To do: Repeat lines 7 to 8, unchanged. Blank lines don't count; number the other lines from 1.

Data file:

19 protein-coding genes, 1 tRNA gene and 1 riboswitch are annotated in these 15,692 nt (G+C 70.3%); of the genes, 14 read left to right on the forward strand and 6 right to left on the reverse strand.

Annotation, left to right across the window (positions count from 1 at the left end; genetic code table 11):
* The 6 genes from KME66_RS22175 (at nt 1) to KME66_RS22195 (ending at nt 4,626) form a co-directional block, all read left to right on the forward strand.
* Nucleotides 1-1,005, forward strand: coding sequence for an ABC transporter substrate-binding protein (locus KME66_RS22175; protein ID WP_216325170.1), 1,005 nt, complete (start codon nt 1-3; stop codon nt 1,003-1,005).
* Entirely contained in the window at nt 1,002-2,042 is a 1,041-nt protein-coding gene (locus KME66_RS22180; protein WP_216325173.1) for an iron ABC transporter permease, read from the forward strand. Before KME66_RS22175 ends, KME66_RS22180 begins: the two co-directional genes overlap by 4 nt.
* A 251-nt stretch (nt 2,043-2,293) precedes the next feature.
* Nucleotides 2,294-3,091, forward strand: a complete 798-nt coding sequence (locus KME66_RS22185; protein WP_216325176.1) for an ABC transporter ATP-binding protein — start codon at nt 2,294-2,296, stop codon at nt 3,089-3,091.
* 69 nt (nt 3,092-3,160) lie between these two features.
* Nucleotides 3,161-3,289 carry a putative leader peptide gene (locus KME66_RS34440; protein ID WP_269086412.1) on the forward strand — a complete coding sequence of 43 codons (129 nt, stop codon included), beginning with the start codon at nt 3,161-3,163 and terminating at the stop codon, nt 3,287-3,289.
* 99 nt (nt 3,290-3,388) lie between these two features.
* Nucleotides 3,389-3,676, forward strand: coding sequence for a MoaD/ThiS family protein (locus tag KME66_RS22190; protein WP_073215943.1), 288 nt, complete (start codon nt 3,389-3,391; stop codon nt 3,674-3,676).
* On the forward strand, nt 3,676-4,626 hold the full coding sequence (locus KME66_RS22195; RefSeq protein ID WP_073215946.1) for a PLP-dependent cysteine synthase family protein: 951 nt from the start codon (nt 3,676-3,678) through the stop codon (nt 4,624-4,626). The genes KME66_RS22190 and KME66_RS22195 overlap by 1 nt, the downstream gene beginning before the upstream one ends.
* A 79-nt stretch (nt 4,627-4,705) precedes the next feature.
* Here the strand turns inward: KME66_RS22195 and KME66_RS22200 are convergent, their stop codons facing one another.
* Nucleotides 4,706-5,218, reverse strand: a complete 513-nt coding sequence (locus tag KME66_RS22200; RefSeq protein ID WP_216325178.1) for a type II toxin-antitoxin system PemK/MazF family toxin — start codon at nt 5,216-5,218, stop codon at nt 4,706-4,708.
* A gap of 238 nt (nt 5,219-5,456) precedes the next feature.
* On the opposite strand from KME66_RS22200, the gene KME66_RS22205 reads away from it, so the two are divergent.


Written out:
* Nucleotides 2,294-3,091, forward strand: a complete 798-nt coding sequence (locus KME66_RS22185; protein WP_216325176.1) for an ABC transporter ATP-binding protein — start codon at nt 2,294-2,296, stop codon at nt 3,089-3,091.
* 69 nt (nt 3,092-3,160) lie between these two features.